The second phase was to create partnerships with banks globally (the company does not reveal global partnerships). These partnerships were wide-ranging, across areas such as liquidity, security, compliance and know your customer (KYC) user identification. “Our platform has been built with a modular architecture, which allows us to ‘plug-in’ third parties as and when we need to,” he says.
In the third phase, despite the fact that the backend engine for the exchange was critical, Akash and his team put in a lot of effort into designing cutting-edge front-end user interfaces for the trading platform. This involved mapping the user functionality and user journeys, and creating a fresh, modern, and clean design for both desktop and mobile operating systems. “This was done after thorough research and analysis of other cryptocurrency trading platforms, from which we identified aspects of the UX that needed significant improvements,” he says.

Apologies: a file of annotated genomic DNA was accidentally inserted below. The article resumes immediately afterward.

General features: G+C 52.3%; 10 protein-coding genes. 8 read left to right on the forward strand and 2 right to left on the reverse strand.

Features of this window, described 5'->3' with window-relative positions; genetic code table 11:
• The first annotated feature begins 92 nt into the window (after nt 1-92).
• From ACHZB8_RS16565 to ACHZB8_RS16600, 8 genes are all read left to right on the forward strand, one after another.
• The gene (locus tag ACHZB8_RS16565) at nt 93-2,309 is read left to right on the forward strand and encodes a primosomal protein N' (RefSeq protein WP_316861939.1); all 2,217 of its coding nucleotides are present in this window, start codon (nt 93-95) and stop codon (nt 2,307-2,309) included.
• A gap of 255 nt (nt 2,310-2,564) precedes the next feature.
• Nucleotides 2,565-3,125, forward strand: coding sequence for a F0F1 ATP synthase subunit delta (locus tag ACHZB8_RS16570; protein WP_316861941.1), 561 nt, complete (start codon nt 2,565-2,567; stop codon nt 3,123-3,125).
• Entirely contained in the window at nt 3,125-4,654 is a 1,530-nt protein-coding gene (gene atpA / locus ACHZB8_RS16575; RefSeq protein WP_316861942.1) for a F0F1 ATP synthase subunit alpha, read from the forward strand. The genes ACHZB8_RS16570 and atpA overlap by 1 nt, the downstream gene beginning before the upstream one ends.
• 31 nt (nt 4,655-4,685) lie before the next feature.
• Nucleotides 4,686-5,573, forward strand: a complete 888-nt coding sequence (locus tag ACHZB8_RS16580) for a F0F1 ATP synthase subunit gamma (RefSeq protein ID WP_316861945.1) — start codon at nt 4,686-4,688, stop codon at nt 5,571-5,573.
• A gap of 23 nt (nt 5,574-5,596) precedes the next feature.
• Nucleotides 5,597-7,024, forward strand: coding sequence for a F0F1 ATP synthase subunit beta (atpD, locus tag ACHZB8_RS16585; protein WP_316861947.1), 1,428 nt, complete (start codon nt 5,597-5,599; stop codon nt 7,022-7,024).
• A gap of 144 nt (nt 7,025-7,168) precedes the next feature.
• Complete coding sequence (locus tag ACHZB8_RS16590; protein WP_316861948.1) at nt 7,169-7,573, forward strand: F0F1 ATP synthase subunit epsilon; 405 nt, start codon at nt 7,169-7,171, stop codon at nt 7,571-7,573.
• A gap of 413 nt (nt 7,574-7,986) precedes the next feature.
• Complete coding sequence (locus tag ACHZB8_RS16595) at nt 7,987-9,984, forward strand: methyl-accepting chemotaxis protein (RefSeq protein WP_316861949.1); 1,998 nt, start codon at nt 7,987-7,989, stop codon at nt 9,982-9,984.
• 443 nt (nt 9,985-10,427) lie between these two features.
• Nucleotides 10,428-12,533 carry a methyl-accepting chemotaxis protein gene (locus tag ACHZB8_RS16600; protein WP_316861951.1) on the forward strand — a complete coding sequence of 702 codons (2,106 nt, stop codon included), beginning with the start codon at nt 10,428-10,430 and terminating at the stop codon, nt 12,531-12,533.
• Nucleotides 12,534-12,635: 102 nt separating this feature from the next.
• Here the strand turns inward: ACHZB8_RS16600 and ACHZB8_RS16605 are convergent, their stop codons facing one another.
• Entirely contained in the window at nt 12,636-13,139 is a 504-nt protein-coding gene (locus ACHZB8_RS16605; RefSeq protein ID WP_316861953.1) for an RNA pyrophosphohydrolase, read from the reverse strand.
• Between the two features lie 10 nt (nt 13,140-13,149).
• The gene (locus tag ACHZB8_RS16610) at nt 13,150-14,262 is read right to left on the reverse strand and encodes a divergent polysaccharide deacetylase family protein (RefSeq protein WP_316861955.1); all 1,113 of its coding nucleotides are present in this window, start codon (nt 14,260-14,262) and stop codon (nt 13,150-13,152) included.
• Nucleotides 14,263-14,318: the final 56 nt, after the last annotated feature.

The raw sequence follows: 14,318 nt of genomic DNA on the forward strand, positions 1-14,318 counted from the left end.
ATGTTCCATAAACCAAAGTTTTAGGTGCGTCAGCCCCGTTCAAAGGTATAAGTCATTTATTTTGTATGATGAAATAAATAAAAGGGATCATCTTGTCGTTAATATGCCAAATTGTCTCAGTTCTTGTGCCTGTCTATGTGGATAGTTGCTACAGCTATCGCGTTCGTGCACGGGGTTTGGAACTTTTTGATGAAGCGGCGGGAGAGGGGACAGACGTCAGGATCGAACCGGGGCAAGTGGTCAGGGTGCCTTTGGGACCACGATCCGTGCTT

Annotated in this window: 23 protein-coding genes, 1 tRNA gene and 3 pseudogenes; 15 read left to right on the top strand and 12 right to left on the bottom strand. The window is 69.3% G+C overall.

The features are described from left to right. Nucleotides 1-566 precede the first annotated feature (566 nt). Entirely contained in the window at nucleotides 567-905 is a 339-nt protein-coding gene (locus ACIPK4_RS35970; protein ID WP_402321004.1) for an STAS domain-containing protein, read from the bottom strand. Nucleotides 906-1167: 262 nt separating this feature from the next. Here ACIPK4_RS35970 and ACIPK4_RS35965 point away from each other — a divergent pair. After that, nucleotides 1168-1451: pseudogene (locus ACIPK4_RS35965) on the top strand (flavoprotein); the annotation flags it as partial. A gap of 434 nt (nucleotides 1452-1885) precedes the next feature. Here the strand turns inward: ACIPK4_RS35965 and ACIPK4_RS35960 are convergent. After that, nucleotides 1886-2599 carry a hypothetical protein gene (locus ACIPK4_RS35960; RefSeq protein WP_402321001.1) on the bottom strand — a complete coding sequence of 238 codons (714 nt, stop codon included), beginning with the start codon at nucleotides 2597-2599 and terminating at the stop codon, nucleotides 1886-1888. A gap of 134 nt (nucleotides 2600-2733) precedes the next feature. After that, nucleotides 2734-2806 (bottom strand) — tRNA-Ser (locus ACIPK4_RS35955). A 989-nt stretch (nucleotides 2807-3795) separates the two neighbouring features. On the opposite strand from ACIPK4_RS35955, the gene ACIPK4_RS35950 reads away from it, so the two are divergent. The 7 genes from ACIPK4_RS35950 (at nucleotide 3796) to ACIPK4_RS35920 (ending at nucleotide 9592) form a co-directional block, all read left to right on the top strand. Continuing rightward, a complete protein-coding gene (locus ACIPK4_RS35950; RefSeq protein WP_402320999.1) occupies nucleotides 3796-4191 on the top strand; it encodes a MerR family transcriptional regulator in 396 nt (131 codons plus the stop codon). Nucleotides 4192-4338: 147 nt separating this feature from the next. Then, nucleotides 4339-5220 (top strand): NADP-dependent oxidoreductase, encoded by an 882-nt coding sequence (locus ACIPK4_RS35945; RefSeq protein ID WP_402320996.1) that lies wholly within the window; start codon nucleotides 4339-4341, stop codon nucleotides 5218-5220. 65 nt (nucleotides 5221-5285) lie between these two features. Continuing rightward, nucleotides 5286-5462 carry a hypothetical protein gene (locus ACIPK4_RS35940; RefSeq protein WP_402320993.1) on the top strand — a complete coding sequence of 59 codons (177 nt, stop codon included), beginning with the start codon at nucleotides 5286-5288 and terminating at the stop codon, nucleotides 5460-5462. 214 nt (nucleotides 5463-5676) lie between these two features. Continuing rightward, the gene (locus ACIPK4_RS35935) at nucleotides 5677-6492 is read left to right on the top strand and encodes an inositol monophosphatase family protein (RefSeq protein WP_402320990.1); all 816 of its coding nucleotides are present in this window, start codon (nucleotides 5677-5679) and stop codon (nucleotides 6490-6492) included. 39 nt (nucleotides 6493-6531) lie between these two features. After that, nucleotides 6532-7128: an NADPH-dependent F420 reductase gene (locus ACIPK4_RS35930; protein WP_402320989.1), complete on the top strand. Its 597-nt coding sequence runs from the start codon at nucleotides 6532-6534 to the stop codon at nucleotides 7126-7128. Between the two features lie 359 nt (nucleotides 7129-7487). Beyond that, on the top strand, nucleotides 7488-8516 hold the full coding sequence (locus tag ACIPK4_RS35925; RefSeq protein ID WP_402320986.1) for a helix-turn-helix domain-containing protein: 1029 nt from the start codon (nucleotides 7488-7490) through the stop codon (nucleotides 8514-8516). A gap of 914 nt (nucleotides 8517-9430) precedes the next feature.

Akash saw there was a lack of liquidity and competitive pricing when it came to virtual currencies on offer for trading. That’s why he created Alluma as an exchange platform that overcomes these existing limitations through robust compliance processes, an advanced yet easy-to-use platform and UI, and a robust security framework.
“We have been testing our match-making engine, designed our Anti-Money Laundering (AML) compliance framework, and developed security protocols for the business. These can track all individuals in the trading game,” he says.
As he worked on Alluma, Akash noticed the shortcomings in the business. Several exchanges had limited token offerings (where crypto players give away some value of the cryptos as tokens) and there was a persistent absence of fiat-crypto and crypto-to-crypto trading options on a single platform. Crypto exchanges did not have the support of banks, thanks to an RBI circular advising banks against maintaining accounts of these crypto companies. The founder also observed the lack of liquidity and competitive pricing for people trading in cryptocurrencies on these platforms.
What could he do in this scenario? He decided to shift base to Singapore so he could focus on a global market.
Like other crypto startups in India, Alluma is not bogged down by regulations. The startup still does peer-to-peer transfers of cryptocurrency and maintains accounts with banks globally as it is registered in Singapore.